BREAKING: McClintock-Polis Amendment Seeks to Remove the Term "Medical" From Rohrabacher-Blumenauer Amendment To Include RMJ
US Attorney General, Jeff Sessions’ move on Jan. 4, rescinding Obama-era guidance on marijuana enforcement outlined in the Cole Memo has forced lawmakers from MJ states to conduct emergency meetings to protect their states’ interests.
In response to Sessions’ action, 69 U.S. representatives have proposed a spending bill amendment which would ensure protections for states that have legalized marijuana. The letter asks for the inclusion of a provision known as the McClintock-Polis Amendment, which would simply remove the word “medical” from the current Rohrabacher-Blumenauer language.
A similar action was taken in April, requesting inclusion of the amendment in the appropriations bill. At that time, the letter had a total of 16 signatures. The latest letter, sent Friday, is signed by 69 members of the House.
The amendment requires that “any forthcoming appropriations or funding bill” include the following language:
None of the funds made available by this act to the Department of Justice may be used, with respect to any of the States of Alabama, Alaska, Arizona, Arkansas, California, Colorado, Connecticut, Delaware, Florida, Georgia, Hawaii, Illinois, Iowa, Kentucky, Louisiana, Maine, Maryland, Massachusetts, Michigan, Minnesota, Mississippi, Missouri, Montana, Nevada, New Hampshire, New Jersey, New Mexico, New York, North Carolina, North Dakota, Ohio, Oklahoma, Oregon, Pennsylvania, Rhode Island, South Carolina, Tennessee, Texas, Utah, Vermont, Virginia, Washington, West Virginia, Wisconsin, and Wyoming, to prevent any of them from implementing their own laws that authorize the use, distribution, possession, or cultivation of marijuana on non-Federal lands within their respective jurisdictions.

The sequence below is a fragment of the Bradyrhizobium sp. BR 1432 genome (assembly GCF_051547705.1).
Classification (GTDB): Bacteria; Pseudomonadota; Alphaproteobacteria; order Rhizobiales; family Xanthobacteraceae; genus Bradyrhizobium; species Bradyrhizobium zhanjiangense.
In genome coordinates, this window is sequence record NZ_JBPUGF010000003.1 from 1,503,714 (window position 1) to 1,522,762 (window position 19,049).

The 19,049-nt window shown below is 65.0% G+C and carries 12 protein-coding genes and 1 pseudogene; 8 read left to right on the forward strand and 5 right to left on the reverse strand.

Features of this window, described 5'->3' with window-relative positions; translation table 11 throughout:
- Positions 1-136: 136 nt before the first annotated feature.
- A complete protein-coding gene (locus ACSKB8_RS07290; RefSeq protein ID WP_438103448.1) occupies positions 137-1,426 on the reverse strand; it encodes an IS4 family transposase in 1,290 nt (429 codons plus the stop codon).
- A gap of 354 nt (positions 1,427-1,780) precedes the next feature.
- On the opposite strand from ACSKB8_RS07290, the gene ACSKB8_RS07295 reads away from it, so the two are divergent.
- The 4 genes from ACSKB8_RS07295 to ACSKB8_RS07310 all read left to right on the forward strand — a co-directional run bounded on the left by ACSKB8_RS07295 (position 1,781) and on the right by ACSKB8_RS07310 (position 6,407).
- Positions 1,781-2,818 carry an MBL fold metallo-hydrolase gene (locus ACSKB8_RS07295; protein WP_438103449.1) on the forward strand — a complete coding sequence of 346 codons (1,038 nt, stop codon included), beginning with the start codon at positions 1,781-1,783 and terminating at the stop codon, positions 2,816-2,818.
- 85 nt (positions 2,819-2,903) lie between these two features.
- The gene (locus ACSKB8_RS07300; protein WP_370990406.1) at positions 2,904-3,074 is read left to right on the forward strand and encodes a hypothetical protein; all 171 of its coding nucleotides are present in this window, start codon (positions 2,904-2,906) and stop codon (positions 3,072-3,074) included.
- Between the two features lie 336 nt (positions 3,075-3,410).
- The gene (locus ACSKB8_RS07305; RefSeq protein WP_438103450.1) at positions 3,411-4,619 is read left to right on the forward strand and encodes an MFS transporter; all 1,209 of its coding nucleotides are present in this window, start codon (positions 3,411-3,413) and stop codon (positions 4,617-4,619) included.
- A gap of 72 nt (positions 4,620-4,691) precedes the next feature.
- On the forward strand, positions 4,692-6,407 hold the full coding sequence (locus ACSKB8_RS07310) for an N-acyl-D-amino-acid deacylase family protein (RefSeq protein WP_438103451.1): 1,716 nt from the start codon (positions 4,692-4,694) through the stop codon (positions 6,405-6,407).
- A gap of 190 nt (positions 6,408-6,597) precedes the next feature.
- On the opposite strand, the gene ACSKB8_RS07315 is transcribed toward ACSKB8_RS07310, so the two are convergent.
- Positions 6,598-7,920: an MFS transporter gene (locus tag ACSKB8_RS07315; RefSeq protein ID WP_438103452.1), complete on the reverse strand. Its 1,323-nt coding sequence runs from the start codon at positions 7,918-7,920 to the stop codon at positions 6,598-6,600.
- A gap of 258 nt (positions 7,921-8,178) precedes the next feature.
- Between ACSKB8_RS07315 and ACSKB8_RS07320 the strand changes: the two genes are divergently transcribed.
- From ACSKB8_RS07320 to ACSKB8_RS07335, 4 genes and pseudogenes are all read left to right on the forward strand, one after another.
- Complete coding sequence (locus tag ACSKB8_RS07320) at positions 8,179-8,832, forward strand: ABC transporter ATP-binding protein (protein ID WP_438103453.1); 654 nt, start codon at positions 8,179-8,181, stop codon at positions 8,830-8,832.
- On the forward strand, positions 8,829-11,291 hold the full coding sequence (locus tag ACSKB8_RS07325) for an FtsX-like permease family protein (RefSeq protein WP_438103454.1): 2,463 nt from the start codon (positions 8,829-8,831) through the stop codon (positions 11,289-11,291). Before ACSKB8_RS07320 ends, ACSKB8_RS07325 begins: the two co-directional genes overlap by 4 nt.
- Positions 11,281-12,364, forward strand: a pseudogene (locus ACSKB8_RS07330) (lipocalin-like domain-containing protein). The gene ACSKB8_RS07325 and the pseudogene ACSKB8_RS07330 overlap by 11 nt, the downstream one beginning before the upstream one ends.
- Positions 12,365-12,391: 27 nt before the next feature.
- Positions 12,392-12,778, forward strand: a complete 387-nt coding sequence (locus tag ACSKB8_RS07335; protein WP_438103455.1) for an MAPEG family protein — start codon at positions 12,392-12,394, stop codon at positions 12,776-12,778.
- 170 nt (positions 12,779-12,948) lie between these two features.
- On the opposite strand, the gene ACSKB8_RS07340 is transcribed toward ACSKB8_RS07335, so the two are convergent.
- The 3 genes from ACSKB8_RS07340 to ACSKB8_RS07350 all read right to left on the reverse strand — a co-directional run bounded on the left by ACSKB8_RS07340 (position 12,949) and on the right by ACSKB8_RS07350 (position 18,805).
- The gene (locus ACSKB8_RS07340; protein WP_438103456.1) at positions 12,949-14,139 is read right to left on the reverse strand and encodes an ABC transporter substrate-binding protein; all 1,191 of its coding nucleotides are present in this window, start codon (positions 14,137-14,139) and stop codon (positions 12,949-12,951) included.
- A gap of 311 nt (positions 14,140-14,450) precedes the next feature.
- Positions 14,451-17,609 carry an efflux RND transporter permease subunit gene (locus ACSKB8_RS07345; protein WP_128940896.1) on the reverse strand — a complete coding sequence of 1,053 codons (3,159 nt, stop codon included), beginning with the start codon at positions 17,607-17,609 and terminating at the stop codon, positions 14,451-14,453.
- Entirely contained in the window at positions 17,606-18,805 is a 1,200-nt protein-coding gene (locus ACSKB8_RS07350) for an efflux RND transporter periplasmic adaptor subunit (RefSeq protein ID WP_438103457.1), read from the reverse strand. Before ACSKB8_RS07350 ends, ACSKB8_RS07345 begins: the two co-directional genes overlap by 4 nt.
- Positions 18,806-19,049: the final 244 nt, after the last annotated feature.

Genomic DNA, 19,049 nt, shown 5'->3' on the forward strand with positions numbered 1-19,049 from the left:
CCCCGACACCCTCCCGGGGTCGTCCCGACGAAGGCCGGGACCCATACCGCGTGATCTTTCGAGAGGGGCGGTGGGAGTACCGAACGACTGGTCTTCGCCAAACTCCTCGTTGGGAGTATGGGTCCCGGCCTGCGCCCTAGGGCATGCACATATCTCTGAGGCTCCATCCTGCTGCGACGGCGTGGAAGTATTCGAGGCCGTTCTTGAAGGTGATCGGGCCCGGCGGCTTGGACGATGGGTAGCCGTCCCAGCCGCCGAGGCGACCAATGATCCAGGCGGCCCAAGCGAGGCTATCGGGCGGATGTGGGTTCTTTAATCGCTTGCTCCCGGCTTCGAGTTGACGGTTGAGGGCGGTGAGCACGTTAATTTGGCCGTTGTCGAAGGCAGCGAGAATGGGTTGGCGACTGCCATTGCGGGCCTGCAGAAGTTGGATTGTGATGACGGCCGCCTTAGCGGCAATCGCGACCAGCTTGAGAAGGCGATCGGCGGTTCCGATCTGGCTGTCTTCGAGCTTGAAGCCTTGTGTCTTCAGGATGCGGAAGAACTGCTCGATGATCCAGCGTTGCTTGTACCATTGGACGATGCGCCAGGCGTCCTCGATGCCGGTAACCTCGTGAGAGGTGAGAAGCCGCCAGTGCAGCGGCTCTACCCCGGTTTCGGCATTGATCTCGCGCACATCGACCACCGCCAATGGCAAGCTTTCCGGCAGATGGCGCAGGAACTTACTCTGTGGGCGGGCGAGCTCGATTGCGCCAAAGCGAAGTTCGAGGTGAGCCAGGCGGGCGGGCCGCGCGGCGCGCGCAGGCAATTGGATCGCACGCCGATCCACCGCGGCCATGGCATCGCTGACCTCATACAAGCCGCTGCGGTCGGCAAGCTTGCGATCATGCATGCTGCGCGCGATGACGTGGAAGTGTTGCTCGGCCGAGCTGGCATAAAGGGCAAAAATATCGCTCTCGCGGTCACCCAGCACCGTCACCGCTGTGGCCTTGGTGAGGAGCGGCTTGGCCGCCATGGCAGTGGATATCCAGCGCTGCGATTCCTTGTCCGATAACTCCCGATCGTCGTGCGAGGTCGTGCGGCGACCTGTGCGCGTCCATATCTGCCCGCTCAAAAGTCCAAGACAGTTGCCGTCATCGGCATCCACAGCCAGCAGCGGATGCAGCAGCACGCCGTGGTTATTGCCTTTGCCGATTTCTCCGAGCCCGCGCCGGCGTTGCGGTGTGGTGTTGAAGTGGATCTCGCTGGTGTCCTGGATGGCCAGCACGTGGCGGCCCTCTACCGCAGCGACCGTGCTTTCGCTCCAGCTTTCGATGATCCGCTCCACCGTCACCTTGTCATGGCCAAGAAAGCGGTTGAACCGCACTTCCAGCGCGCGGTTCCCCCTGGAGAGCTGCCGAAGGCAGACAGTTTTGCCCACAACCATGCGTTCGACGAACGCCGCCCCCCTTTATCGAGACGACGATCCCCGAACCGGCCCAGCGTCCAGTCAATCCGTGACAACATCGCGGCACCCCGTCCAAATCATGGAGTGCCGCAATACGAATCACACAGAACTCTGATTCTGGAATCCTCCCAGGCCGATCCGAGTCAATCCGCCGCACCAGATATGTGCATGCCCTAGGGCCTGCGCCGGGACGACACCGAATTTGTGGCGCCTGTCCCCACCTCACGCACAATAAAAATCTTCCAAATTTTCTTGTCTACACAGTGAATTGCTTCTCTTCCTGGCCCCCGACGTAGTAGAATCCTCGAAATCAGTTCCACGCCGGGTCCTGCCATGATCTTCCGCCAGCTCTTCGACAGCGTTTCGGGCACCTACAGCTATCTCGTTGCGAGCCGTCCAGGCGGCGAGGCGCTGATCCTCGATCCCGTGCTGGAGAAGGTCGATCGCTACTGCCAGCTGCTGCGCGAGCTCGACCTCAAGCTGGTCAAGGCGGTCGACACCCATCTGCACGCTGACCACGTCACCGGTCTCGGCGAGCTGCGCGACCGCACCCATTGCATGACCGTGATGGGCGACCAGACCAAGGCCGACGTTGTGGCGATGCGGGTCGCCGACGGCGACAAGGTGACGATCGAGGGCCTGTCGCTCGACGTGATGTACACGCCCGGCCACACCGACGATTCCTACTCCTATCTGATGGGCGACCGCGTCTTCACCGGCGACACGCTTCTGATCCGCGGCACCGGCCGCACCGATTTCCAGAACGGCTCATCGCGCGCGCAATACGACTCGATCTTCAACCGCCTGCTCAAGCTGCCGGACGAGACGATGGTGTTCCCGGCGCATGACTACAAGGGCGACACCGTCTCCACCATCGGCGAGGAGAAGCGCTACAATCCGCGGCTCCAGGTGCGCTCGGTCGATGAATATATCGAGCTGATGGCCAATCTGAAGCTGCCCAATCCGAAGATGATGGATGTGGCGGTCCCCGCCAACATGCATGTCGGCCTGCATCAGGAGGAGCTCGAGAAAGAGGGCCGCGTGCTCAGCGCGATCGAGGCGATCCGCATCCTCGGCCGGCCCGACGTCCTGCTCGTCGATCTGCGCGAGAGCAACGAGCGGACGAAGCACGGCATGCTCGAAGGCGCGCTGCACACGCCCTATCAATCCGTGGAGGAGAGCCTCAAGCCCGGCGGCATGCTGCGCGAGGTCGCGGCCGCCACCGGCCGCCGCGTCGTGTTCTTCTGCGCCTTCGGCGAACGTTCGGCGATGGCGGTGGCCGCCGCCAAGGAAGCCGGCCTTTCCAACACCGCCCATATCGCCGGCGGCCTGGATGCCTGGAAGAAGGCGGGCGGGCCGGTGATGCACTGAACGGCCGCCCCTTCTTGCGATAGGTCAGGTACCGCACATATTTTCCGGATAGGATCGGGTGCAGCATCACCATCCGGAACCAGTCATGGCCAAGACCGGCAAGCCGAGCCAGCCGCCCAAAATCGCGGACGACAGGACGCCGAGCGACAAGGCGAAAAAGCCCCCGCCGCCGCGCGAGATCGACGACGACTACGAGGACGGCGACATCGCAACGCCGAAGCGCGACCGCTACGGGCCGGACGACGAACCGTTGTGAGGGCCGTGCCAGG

The representatives said the intention of the proposed provision is to force the Federal government to respect the constitutional authority of states to regulate commerce within their own borders.
Specifically, we are concerned with several attempts to apply federal law upon commerce related to cannabis that is conducted entirely within the boundaries of states that have legalized such commerce. While the federal government is legitimately empowered to regulate interstate commerce, the measures adopted by states such as California, Oregon and Colorado are aimed solely at intrastate commerce and as such should not be interfered with.”
Indeed, this is exactly the mechanism (former U.S. Supreme Court Justice) Louis Brandeis referred to when he wrote of the states as laboratories for innovation and experimentation.
Polis said on Friday that he would continue to push for passage of his Regulate Marijuana Like Alcohol Act, which seeks to end federal prohibition of cannabis. However, “that could take years,” he said. “This is urgent — we must get this amendment passed in any vehicle that funds the government.”
Since 2014, spending bills have included a provision protecting those who engage in the state-sanctioned use and dispensing of medical cannabis from undue prosecution by the Department of Justice. The amendment, known as the Rohrabacher-Blumenauer Amendment, prohibits federal funds from being used to prosecute marijuana business operators in states which have authorized the use, distribution, possession or cultivation of medical marijuana.
According to a statement made by The National Organization for the Reform of Marijuana Laws, (NORML), “it is time to expand similar protections to states that have also legalized the use and sale of marijuana to all adults now that one in five Americans resides in a jurisdiction where the adult use of cannabis is legal under state statute.”
Also, according to NORML, in the day the letter was going making the rounds on the hill for signatures, “NORML members and supporters drove in nearly 5,000 messages to Congress and countless phone calls in support of their Representative signing on.”
“For several years, I have introduced a bipartisan amendment with Rep. McClintock, which would prohibit the Dept. of Justice from using federal resources to interfere with legal medical and recreational marijuana activities. Now with Attorney General Sessions’ shortsighted announcement, I am thrilled to welcome nearly 70 members who are asking for the amendment to be attached to the government-funding bill,” said Rep. Polis. “It would be a temporary, but urgent and necessary fix, as I continue to push for passage of my Regulate Marijuana Like Alcohol Act, which would finally lift the federal prohibition on marijuana.”
Last year, Reps. Earl Blumenauer (D-OR), Dana Rohrabacher (R-CA), Jared Polis (D-CO), and Don Young (R-AK) formed the first-ever Congressional Cannabis Caucus with the intention of developing and promoting sensible cannabis policy reform at the Federal level.